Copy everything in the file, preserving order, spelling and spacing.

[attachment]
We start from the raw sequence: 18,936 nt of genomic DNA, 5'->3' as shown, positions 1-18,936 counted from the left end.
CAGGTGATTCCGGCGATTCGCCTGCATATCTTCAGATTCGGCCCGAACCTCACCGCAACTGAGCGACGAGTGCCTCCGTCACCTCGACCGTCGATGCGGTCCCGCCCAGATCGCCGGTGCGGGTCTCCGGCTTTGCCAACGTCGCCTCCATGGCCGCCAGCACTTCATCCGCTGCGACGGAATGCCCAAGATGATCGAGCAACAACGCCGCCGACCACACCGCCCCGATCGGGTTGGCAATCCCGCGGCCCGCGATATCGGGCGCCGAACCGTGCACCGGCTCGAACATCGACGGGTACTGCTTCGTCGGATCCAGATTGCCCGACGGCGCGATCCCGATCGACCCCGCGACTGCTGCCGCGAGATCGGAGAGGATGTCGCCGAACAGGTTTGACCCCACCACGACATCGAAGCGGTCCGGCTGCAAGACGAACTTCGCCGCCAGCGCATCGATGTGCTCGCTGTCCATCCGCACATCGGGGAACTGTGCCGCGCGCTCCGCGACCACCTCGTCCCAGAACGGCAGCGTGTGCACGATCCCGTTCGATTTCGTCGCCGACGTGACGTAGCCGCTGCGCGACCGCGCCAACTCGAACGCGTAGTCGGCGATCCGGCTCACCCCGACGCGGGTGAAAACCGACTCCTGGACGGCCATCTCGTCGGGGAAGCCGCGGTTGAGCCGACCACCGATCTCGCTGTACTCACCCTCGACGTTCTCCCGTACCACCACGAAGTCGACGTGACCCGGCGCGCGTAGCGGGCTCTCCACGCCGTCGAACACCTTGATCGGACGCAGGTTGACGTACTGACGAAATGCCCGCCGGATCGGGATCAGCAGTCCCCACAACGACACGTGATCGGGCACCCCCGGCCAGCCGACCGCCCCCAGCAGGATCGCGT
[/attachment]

We start from the raw sequence: 18,936 nt of genomic DNA, 5'->3' as shown, positions 1-18,936 counted from the left end.
CAGGTGATTCCGGCGATTCGCCTGCATATCTTCAGATTCGGCCCGAACCTCACCGCAACTGAGCGACGAGTGCCTCCGTCACCTCGACCGTCGATGCGGTCCCGCCCAGATCGCCGGTGCGGGTCTCCGGCTTTGCCAACGTCGCCTCCATGGCCGCCAGCACTTCATCCGCTGCGACGGAATGCCCAAGATGATCGAGCAACAACGCCGCCGACCACACCGCCCCGATCGGGTTGGCAATCCCGCGGCCCGCGATATCGGGCGCCGAACCGTGCACCGGCTCGAACATCGACGGGTACTGCTTCGTCGGATCCAGATTGCCCGACGGCGCGATCCCGATCGACCCCGCGACTGCTGCCGCGAGATCGGAGAGGATGTCGCCGAACAGGTTTGACCCCACCACGACATCGAAGCGGTCCGGCTGCAAGACGAACTTCGCCGCCAGCGCATCGATGTGCTCGCTGTCCATCCGCACATCGGGGAACTGTGCCGCGCGCTCCGCGACCACCTCGTCCCAGAACGGCAGCGTGTGCACGATCCCGTTCGATTTCGTCGCCGACGTGACGTAGCCGCTGCGCGACCGCGCCAACTCGAACGCGTAGTCGGCGATCCGGCTCACCCCGACGCGGGTGAAAACCGACTCCTGGACGGCCATCTCGTCGGGGAAGCCGCGGTTGAGCCGACCACCGATCTCGCTGTACTCACCCTCGACGTTCTCCCGTACCACCACGAAGTCGACGTGACCCGGCGCGCGTAGCGGGCTCTCCACGCCGTCGAACACCTTGATCGGACGCAGGTTGACGTACTGACGAAATGCCCGCCGGATCGGGATCAGCAGTCCCCACAACGACACGTGATCGGGCACCCCCGGCCAGCCGACCGCCCCCAGCAGGATCGCGT